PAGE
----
Untitled (Woman and Ganesha)

[Bendre] shuns obsession, any scientific or psychological dogma. He has no message. It is not his business to preach. He only wishes to share with you the joys the world has in store. (R. Chatterji, Bendre: The Painter and the Person, 1990, p. 61)

Bendre was interested in the depiction of joy and the charms of rural India. With great sensitivity, he painted women in comfortable rural settings engaged in social activities and domestic tasks. In the 1970s and 1980s, Bendre began experimenting with his own version of Pointillism, where the image is created with the use of pixel like dots and small horizontal brushstrokes, and emphasis is placed on recording the artist's overall impression and the emotions of a scene. "[...] for me, the creative process begins with the blank canvas, by the dabbing of paint on it, the aim being to catch the overall impact of the total image conceived." (R. Chatterji, Bedre: The Painter and the Person, Singapore, 1990, p. 63)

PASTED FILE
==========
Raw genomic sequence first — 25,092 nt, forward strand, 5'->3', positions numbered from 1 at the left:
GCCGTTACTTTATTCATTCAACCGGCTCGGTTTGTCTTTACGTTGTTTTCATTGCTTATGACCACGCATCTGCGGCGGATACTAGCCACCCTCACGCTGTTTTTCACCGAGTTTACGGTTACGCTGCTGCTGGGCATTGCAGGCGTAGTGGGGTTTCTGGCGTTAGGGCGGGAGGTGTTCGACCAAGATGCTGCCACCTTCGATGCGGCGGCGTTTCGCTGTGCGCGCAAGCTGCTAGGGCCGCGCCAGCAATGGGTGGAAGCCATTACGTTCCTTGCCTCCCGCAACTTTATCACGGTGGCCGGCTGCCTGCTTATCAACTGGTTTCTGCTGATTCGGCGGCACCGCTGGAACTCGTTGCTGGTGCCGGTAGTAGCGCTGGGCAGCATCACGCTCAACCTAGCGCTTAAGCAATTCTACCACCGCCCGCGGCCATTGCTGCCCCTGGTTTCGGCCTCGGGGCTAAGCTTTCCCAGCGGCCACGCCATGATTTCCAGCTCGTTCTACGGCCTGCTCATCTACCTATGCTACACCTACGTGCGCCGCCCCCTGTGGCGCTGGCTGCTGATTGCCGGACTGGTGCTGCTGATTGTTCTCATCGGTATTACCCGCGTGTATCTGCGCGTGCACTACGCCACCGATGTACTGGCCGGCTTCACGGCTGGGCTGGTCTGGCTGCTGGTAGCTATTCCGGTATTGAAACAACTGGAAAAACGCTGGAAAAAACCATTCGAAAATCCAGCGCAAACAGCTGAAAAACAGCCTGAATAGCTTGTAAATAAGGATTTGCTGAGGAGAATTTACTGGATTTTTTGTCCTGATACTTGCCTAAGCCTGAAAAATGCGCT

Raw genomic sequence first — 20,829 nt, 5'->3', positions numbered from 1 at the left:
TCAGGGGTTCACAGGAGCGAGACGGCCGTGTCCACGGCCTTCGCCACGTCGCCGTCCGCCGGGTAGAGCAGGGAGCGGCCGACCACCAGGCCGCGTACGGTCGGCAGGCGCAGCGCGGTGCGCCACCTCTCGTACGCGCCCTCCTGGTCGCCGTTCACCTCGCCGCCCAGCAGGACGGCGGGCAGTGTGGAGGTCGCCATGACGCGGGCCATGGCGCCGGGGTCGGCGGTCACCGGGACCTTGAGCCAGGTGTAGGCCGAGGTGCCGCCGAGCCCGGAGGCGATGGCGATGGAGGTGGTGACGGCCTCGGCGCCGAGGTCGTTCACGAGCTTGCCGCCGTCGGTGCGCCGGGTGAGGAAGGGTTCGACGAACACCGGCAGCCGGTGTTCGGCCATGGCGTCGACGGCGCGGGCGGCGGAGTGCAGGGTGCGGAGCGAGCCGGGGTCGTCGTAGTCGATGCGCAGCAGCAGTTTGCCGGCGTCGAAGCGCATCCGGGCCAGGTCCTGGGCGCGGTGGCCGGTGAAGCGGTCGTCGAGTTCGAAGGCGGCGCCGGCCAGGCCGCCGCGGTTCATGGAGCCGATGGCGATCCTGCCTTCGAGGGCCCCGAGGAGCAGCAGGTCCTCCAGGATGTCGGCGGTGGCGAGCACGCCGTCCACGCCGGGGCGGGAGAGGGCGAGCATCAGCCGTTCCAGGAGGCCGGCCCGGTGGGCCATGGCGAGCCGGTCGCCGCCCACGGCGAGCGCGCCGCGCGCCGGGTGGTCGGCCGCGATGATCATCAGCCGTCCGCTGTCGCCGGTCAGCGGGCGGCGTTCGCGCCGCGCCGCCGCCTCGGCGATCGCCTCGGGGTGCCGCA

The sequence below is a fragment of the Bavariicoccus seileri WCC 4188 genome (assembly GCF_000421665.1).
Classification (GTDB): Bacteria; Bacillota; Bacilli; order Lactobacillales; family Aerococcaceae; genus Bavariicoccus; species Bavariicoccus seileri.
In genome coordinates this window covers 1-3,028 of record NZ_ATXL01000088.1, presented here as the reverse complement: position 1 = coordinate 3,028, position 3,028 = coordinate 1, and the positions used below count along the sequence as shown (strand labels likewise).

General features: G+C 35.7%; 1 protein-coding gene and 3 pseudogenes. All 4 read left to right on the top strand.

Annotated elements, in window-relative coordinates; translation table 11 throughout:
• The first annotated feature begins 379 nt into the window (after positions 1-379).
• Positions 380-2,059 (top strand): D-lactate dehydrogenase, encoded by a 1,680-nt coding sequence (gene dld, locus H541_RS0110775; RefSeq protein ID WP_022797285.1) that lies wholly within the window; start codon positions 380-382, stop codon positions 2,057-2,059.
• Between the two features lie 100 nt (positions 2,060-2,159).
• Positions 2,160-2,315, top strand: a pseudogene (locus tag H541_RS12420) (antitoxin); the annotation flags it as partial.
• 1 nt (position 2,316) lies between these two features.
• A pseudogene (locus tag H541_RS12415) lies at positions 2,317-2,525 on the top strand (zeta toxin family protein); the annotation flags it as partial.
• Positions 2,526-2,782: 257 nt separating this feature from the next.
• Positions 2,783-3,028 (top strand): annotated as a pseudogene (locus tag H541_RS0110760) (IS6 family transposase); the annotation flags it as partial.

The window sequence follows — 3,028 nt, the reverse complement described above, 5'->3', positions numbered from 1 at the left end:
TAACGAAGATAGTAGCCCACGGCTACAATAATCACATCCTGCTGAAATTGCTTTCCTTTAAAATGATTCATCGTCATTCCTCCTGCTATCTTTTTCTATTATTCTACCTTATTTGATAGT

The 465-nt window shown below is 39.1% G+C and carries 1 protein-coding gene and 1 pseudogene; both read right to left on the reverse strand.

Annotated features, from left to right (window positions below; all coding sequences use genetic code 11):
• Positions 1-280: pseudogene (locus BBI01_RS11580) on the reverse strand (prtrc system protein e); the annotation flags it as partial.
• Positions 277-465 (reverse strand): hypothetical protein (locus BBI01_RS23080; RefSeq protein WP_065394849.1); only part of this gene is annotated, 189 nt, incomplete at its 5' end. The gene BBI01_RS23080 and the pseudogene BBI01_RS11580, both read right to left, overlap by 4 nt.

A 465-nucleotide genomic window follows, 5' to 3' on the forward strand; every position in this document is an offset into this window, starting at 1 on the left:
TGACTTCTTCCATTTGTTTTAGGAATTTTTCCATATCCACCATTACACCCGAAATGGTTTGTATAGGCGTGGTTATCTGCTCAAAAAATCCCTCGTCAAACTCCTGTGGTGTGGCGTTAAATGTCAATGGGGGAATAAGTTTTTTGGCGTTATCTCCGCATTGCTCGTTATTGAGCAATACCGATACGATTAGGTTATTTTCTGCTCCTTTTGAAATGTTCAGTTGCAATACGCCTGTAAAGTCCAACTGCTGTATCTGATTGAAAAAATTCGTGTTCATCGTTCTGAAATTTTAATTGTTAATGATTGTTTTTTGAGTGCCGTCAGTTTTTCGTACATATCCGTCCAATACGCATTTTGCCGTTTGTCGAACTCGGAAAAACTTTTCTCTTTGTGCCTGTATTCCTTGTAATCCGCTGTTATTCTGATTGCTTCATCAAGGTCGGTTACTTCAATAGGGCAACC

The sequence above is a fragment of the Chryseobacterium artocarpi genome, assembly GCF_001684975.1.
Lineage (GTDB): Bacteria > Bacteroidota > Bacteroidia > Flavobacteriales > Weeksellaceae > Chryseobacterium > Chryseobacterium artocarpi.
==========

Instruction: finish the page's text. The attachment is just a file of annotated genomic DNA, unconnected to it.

Bendre received the Padmabhushan, India's highest civilian honor for artistic excellence in 1991 shortly after executing this painting.

Signature: signed and dated in Hindi (lower right)

About N. S. Bendre

Indian, 1910-1992, Indore, India, based in Delhi, India

Group Shows on Artsy

South Asian Contemporary + Modern, Christie's South Asian + Chinese